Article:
Applied Force Affects Motion of Object
by Ron Kurtus (revised 1 October 2015)
An applied force affects the motion of an object. An applied force can be a push, pull, or dragging on an object.
The push can come from direct contact, like when objects collide or from a force field like magnetism. The pull seems to only come from a field at a distance, like gravity or magnetism. Dragging can occur when sliding an object over the surface of another.
The action from a force can cause an object to move or speed up (accelerate), to slow down (decelerate), to stop, or to change direction. Since any change in velocity is considered acceleration, it can be said that a force on an object results in the acceleration of an object.
Questions you may have include:
- How can a force accelerate an object?
- How can a force slow down an object?
- When can a force cause an object to change directions?
This lesson will answer those questions. Useful tool: Units Conversion
Applied force can cause acceleration
When a force acts on an object that is stationary or not moving, the force will cause the object to move, provided there are no other forces preventing that movement. If you throw a ball, you are pushing on it to start its movement. If you drop an object, the force of gravity causes it to move.
If an object is initially stationary, it accelerates when it starts to move. Acceleration is the change in velocity over a period of time. The object is going from v = 0 to some other speed or velocity.
Likewise, if an object is already moving and a force is applied in the same direction, the object will speed up or accelerate. For example, a gust of wind can speed up a sailboat.
Accelerates Until Force Stops
As long as the force is applied to a given object, it will to accelerate. Once the force is withdrawn, the object will continue to move at a constant velocity, according to the Law of Inertia.
Applied force can cause deceleration
If an object is moving and there is an applied force in the opposite direction of the motion, the object will decelerate or slow down. If you throw a ball up at a given velocity, it will slow down as it travels upward due to the force of gravity. Likewise, an airplane will decelerate if flying into a strong headwind.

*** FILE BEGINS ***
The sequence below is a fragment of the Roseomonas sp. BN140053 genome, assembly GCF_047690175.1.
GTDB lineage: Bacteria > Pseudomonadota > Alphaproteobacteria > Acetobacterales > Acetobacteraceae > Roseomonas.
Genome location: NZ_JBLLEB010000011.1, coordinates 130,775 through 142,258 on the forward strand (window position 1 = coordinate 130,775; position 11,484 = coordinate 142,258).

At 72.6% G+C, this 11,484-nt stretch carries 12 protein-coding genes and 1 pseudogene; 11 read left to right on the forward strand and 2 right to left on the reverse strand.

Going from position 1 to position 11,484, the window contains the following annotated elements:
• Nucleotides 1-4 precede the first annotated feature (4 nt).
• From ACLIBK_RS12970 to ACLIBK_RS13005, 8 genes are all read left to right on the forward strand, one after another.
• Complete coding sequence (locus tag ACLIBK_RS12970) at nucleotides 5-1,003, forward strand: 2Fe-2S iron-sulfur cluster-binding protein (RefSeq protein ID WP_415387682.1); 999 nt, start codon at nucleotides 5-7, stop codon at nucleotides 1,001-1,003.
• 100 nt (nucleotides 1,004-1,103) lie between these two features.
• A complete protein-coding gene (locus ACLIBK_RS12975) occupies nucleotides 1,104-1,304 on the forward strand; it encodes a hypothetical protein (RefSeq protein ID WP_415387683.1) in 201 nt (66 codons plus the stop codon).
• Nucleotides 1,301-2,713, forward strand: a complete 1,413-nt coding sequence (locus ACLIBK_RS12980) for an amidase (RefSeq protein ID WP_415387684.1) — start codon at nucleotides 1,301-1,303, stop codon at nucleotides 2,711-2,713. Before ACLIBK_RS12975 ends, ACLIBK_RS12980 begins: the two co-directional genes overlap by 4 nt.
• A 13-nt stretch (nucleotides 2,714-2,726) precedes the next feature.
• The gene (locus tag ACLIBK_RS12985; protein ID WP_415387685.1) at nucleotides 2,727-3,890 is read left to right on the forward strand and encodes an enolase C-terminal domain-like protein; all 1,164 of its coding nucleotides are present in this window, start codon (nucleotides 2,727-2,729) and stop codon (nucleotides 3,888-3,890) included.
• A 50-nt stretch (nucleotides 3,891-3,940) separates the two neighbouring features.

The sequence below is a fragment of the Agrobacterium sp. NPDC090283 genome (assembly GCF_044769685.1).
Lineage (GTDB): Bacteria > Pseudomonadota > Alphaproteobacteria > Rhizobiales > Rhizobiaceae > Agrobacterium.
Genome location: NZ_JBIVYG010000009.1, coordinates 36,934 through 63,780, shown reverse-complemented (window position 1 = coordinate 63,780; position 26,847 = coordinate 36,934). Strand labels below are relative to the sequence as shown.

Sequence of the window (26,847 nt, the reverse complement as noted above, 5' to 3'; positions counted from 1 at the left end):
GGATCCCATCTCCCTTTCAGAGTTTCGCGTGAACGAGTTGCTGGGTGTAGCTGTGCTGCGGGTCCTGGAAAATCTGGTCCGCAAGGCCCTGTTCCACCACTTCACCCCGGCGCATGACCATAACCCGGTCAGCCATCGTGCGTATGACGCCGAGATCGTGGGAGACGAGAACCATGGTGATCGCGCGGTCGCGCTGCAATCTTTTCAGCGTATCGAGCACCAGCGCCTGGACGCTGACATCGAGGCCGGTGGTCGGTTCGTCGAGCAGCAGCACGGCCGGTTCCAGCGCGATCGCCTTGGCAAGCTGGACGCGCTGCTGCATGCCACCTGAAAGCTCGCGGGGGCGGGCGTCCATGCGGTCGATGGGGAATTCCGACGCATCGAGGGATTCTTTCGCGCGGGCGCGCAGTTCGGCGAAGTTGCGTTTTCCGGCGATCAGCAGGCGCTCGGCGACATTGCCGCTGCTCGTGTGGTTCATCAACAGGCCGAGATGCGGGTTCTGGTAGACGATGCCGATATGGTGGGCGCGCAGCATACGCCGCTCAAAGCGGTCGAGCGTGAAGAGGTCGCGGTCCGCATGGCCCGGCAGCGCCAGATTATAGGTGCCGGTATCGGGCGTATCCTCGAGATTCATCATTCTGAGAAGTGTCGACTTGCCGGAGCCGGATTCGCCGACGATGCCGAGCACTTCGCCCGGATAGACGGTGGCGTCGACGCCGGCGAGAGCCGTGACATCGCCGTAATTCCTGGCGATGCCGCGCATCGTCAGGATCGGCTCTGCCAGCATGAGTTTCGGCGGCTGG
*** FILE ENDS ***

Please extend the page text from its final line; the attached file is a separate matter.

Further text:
A decelerating force can cause a moving object to stop. This can be seen when you apply the brakes on your car.
Applied force can cause change in direction
A force applied at an angle to the direction of motion of an object can cause it to change direction. A side wind will cause an airplane to change its direction.
It is possible that the object keeps going at the same speed, if the force is applied perpendicular to the direction of motion. But the velocity of the the object changes. Speed is how fast the object is going, while velocity is speed plus direction.
A force is a push, pull, or dragging on an object that affects its motion. The push can come from direct contact, like when objects collide or from a force field. The pull seems to only come from a field at a distance. The action from a force can cause an object to accelerate, to decelerate, to stop or to change direction.
Since any change in velocity is considered acceleration, it can be said that a force on an object results in the acceleration of an object.
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Resources and references
Forces In Nature by Liz Sonneborn Rosen; Publishing Group (2004) $25.25 - Understanding gravitational, electrical and magnetic force
The Science of Forces by Steve Parker; Heinemann (2005) $29.29 - Projects with experiments with forces and machines
Glencoe Science: Motion, Forces, and Energy, by McGraw-Hill; Glencoe/McGraw-Hill (2001) $19.32 - Student edition (Hardcover)
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Applied Force Affects Motion of Object